Looking to the future, we contribute to the development of technology to improve lives, such as enhancing the safety of autonomous vehicles, detecting cancer earlier using less invasive tests, and using artificial intelligence in healthcare. To preserve our world for future generations, our researchers are shaping current thinking about how we can use our planet’s resources more responsibly and to evolve cities that resemble natural ecosystems. We are striving to protect the landscapes that help to sustain life on Earth and monitor the environmental changes caused by human activity.

We explore beyond our own world to discover the secrets of space. Building on our heritage of over 60 years of space exploration, we are not only sending cutting-edge technology to Mercury and Mars but also developing more economical and sustainable ways to repair and power the technologies that we send into orbit. Our work in space has very real implications down on Earth too. Through our work in Earth observation, we are able to monitor land use and detect even the smallest changes to our climate and the quality of our air, as well as incorporating the latest satellite technologies into medical applications to offer patients a more personalised approach to their healthcare. We are proud to be at the forefront of developing research in the entirely new issues of law and international relations in space.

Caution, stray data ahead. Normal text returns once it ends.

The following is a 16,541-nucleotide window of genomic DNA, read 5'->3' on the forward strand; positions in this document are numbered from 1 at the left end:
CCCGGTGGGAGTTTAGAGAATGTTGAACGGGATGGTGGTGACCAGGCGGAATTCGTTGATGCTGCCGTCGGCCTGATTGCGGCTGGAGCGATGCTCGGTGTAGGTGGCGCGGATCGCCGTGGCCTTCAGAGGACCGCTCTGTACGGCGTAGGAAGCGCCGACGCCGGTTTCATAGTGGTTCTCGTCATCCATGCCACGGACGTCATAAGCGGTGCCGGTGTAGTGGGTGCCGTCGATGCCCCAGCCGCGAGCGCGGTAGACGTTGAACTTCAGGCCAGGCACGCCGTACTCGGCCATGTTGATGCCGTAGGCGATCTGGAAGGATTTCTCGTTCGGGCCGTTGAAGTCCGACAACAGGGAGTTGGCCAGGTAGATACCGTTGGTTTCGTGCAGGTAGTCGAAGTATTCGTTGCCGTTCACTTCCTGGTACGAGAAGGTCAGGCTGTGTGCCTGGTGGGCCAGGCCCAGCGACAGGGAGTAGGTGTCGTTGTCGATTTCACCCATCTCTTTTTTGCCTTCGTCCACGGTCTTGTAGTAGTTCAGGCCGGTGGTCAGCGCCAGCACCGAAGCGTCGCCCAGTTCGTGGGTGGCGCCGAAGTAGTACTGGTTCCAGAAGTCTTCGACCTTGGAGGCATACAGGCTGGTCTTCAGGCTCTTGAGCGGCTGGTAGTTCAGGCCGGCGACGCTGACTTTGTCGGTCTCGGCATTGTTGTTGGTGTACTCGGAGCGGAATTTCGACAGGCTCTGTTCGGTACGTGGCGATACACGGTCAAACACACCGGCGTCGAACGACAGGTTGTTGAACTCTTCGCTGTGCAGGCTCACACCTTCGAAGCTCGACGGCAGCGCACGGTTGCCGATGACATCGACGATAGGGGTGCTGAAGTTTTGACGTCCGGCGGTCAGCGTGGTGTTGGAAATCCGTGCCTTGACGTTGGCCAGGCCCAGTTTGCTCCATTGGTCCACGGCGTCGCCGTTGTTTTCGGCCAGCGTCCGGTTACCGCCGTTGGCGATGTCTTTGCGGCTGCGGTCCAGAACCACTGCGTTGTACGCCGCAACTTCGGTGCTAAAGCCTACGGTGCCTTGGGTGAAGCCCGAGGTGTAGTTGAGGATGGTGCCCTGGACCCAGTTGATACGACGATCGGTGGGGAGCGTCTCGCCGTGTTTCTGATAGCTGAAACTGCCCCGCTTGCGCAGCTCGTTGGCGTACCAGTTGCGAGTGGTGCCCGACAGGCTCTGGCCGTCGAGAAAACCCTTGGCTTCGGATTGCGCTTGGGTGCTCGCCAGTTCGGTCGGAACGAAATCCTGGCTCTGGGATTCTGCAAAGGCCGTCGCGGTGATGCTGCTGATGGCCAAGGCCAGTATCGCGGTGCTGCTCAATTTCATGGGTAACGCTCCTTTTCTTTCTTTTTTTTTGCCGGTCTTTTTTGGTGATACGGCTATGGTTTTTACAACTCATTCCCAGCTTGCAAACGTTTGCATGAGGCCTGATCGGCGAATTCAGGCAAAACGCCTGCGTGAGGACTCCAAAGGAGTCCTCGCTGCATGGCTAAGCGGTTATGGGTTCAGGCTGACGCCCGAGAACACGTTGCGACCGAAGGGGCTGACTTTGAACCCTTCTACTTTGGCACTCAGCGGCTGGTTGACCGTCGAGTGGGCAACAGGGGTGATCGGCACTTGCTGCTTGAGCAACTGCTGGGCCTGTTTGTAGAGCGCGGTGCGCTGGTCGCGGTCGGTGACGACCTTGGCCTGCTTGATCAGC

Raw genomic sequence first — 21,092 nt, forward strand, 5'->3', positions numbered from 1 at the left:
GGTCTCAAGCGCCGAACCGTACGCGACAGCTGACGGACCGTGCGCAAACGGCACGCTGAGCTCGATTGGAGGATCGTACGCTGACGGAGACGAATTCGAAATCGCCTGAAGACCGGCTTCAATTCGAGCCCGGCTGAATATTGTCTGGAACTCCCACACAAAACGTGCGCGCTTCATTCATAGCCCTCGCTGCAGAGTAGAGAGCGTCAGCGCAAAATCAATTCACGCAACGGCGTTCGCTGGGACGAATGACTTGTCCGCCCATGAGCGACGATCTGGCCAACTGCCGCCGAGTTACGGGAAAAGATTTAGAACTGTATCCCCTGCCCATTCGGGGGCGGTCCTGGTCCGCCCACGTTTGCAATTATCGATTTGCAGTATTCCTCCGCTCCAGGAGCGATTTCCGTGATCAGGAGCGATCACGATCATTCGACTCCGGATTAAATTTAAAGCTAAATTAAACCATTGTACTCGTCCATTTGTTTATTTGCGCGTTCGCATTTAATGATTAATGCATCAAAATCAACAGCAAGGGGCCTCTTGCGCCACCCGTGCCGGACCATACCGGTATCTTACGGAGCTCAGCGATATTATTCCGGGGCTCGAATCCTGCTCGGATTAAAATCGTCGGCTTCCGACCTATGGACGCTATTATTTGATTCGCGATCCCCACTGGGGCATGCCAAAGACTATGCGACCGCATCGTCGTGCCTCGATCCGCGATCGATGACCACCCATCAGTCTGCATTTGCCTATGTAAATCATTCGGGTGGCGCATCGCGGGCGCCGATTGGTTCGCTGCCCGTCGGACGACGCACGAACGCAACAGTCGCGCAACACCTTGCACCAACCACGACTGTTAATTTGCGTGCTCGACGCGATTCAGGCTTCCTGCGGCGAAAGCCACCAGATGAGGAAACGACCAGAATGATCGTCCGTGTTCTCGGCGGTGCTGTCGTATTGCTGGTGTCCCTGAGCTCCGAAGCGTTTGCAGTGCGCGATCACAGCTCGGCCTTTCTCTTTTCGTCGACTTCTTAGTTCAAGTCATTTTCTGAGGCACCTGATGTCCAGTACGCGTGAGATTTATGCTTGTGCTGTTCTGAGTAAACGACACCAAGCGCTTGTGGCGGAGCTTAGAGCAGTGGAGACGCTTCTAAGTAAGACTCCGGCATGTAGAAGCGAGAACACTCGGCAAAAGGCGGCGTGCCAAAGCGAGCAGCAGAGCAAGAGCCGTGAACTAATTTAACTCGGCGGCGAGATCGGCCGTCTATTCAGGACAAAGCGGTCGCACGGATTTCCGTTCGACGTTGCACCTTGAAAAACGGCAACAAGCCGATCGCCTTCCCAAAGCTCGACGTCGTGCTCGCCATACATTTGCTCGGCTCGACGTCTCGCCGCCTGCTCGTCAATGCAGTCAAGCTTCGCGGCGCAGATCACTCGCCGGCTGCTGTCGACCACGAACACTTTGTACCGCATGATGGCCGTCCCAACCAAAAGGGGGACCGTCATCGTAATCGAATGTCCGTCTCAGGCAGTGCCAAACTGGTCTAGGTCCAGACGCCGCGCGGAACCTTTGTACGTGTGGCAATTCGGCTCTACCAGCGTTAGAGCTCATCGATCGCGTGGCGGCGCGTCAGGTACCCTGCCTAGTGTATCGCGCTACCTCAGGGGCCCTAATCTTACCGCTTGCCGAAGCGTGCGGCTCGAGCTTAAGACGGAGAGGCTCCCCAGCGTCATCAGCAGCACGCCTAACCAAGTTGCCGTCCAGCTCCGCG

One of our most exciting adventures in space is on our doorstep here, in Leicester. We’re leading the development of Space Park Leicester, a £100m world-leading cluster for innovative research and innovation in space and Earth observation. Space Park Leicester will draw on experience from industry and academia, all working together in one central location.

Pro-Vice-Chancellor for Research and Enterprise, Professor Phil Baker said: “Our academics embody the idea that to be a researcher is to make a difference. The breadth of expertise found at the University of Leicester is helping to answer the big questions and change the world – for the better.”

“We continue to see the vital importance of the work of our academics through these uncertain times, where we face immense challenges not only from COVID-19 and climate change, but also huge opportunities from the rapidly changing technological landscape. The way we respond to this will influence generations to come. The potential that lies ahead for us is huge, and we must look to the knowledge of our experts to fully benefit from it.”

“Although this research is driven by our outstanding academics, we are thankful too for the contribution of our wonderful support staff who enable our researchers to continue their excellent work; from the estates team that maintains our research facilities to the professional services who support the smooth operation of the University, everyone at Leicester has helped play a role in our exceptional research activity.”